The Durango Herald’s Luke Perkins reports on the long, drawn-out death last night in the Colorado House Health, Insurance and Environment Committee of Republican-sponsored bills to restrict abortion rights–bills that were always going to die in the Democratic-controlled House, but highlight the new threat to abortion rights from a federal government more hostile than ever to them:
House Bill 1086, which would mandate providing women information about ways to reverse chemical abortions, was heard by the House Health, Insurance and Environment Committee.
After nearly five hours of testimony, the bill died on a 6-5 party-line vote, with Democrats disputing the viability of research backing the reversal option.
Rep. Susan Lontine, D-Denver, said the lack of scientific support was a serious obstacle for mandating that information. “We searched for data supporting this, and the only thing we could find was a case study that had six cases in it,” Lontine said.
The “abortion reversal” push is a relatively new attempt to shoehorn in obstructions to abortion rights, and if anything has even less scientific backing than the usual fare:
In recent years, the rise of medical abortion has led some anti-abortion activists and lawmakers to claim that the process can be reversed with an emergency treatment after the first pill. But even if they succeed at turning that myth into law, the truth is that science is not on their side…
It is impossible to find reliable sources for the notion that medical abortions can be reversed. The Louisiana bill’s sponsor, Rep. Frank Hoffman, told WWL that he heard about it from George Delgado, the medical director of an organization called Abortion Pill Reversal (APR), at a Right to Life Conference in New Orleans.
Obviously, to institute a legal requirement regarding a medical procedure with so little medical basis is extremely bad policymaking. Even the unscientific studies put forward in support of the idea only indicate a fraction of such “reversals” are successful, and the procedure could itself be dangerous to a woman’s health.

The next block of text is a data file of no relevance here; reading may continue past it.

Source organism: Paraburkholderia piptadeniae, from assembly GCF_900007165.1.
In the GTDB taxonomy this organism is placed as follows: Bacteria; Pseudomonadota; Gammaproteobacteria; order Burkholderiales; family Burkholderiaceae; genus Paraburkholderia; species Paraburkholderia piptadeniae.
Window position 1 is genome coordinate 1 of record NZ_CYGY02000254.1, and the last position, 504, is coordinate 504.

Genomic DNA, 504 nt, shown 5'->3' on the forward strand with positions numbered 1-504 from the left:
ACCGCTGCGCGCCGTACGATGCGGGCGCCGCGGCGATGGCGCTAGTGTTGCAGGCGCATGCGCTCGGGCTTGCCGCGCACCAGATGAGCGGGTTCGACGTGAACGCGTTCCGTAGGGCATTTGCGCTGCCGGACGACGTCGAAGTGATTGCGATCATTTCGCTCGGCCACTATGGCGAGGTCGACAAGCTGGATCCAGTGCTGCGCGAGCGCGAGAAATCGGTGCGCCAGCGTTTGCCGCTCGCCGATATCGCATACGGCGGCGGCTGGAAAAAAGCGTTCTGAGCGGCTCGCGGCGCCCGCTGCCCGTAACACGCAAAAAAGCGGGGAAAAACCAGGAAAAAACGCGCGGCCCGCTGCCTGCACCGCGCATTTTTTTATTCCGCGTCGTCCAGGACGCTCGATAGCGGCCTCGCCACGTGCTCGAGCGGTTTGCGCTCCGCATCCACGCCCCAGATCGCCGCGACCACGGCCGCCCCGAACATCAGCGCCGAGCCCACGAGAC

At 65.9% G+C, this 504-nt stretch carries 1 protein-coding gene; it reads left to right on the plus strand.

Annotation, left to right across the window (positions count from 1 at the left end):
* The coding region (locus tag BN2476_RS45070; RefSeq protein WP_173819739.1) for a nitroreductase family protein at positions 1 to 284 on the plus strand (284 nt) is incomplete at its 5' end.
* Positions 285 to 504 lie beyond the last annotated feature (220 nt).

And as Perkins continues the action didn’t stop there:
In addition to H.B. 1086, House bills 1085 and 1108 were also scheduled to be heard Thursday. H.B. 1085 requires facilities that offer abortions to file registration forms with the attorney general of Colorado, detailing how many procedures they have performed and a list of all the doctors who performed abortions at the facility. H.B. 1108 makes the termination of an unborn child a Class 1 felony.
Abortion registrations, and a simple bill to make abortion a felony. The latter bill we’ve seen more or less yearly in the Colorado legislature. Generally we have regarded this legislation as much more damaging to the Republican brand with moderate voters than it was ever worth in terms of motivating the pro-life base to support Republican candidates.
What’s different this year? In Colorado, not much. Our state’s Democratic House majority and Democratic governor are a solid bulwark against these kinds of abortion restriction bills passing into law here. But Coloradans can no longer ignore the fact that hundreds of similar restrictions have passed in state legislatures throughout the country.
As for the DOA abortion felony bill, it’s meant to be a vehicle for a state challenge to the landmark Roe v. Wade decision establishing abortion rights once and for all. Before Donald Trump became President on a promise to see Roe repealed, this was little more than a remote and hypothetical threat–something you could imagine, but not reasonably consider possible based on political reality.
Well, folks? Notwithstanding Colorado, that political reality has changed. Now we have a U.S. Supreme Court rapidly tilting right, the most anti-abortion Congress and Executive Branch in modern history, and state legislatures controlled by Republicans across the nation ready to serve as guinea pigs.
In short, the abortion rights Coloradans have taken for granted for decades have never been more in danger–and every election, state and federal, should be considered a last line of defense.